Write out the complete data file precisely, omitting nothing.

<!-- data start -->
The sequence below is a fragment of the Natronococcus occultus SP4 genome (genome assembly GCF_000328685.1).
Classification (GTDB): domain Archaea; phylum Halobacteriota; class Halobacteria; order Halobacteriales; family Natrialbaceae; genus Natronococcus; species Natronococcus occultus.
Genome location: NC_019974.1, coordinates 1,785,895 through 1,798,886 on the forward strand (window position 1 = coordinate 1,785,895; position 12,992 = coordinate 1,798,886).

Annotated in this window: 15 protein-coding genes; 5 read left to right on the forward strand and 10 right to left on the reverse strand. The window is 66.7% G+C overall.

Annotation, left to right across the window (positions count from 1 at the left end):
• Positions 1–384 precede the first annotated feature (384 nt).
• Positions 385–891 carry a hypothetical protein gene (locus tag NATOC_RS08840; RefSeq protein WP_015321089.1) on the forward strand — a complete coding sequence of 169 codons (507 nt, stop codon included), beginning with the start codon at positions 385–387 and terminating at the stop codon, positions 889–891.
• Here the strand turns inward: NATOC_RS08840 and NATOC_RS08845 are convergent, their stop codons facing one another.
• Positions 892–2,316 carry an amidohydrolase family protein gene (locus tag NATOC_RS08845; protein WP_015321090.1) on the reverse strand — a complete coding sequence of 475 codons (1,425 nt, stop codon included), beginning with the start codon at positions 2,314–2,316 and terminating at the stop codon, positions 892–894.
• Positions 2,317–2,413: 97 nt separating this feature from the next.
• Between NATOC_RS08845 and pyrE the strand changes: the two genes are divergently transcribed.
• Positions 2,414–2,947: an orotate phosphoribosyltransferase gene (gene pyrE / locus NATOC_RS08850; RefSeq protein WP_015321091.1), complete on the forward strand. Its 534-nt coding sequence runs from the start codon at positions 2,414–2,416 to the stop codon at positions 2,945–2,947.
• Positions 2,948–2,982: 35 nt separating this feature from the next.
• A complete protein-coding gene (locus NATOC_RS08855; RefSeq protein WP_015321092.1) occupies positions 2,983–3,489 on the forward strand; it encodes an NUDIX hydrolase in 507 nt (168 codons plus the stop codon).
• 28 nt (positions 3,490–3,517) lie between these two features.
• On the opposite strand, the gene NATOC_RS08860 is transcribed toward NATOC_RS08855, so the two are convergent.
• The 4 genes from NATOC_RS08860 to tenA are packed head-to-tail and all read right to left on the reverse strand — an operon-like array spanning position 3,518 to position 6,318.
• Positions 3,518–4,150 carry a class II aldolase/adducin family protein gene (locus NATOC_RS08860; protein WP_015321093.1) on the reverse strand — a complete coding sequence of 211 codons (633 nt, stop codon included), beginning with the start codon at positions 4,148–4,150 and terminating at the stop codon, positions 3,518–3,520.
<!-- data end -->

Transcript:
The sequence below is a fragment of the Natronococcus occultus SP4 genome (genome assembly GCF_000328685.1).
Classification (GTDB): domain Archaea; phylum Halobacteriota; class Halobacteria; order Halobacteriales; family Natrialbaceae; genus Natronococcus; species Natronococcus occultus.
Genome location: NC_019974.1, coordinates 1,785,895 through 1,798,886 on the forward strand (window position 1 = coordinate 1,785,895; position 12,992 = coordinate 1,798,886).

Annotated in this window: 15 protein-coding genes; 5 read left to right on the forward strand and 10 right to left on the reverse strand. The window is 66.7% G+C overall.

Annotation, left to right across the window (positions count from 1 at the left end):
• Positions 1–384 precede the first annotated feature (384 nt).
• Positions 385–891 carry a hypothetical protein gene (locus tag NATOC_RS08840; RefSeq protein WP_015321089.1) on the forward strand — a complete coding sequence of 169 codons (507 nt, stop codon included), beginning with the start codon at positions 385–387 and terminating at the stop codon, positions 889–891.
• Here the strand turns inward: NATOC_RS08840 and NATOC_RS08845 are convergent, their stop codons facing one another.
• Positions 892–2,316 carry an amidohydrolase family protein gene (locus tag NATOC_RS08845; protein WP_015321090.1) on the reverse strand — a complete coding sequence of 475 codons (1,425 nt, stop codon included), beginning with the start codon at positions 2,314–2,316 and terminating at the stop codon, positions 892–894.
• Positions 2,317–2,413: 97 nt separating this feature from the next.
• Between NATOC_RS08845 and pyrE the strand changes: the two genes are divergently transcribed.
• Positions 2,414–2,947: an orotate phosphoribosyltransferase gene (gene pyrE / locus NATOC_RS08850; RefSeq protein WP_015321091.1), complete on the forward strand. Its 534-nt coding sequence runs from the start codon at positions 2,414–2,416 to the stop codon at positions 2,945–2,947.
• Positions 2,948–2,982: 35 nt separating this feature from the next.
• A complete protein-coding gene (locus NATOC_RS08855; RefSeq protein WP_015321092.1) occupies positions 2,983–3,489 on the forward strand; it encodes an NUDIX hydrolase in 507 nt (168 codons plus the stop codon).
• 28 nt (positions 3,490–3,517) lie between these two features.
• On the opposite strand, the gene NATOC_RS08860 is transcribed toward NATOC_RS08855, so the two are convergent.
• The 4 genes from NATOC_RS08860 to tenA are packed head-to-tail and all read right to left on the reverse strand — an operon-like array spanning position 3,518 to position 6,318.
• Positions 3,518–4,150 carry a class II aldolase/adducin family protein gene (locus NATOC_RS08860; protein WP_015321093.1) on the reverse strand — a complete coding sequence of 211 codons (633 nt, stop codon included), beginning with the start codon at positions 4,148–4,150 and terminating at the stop codon, positions 3,518–3,520.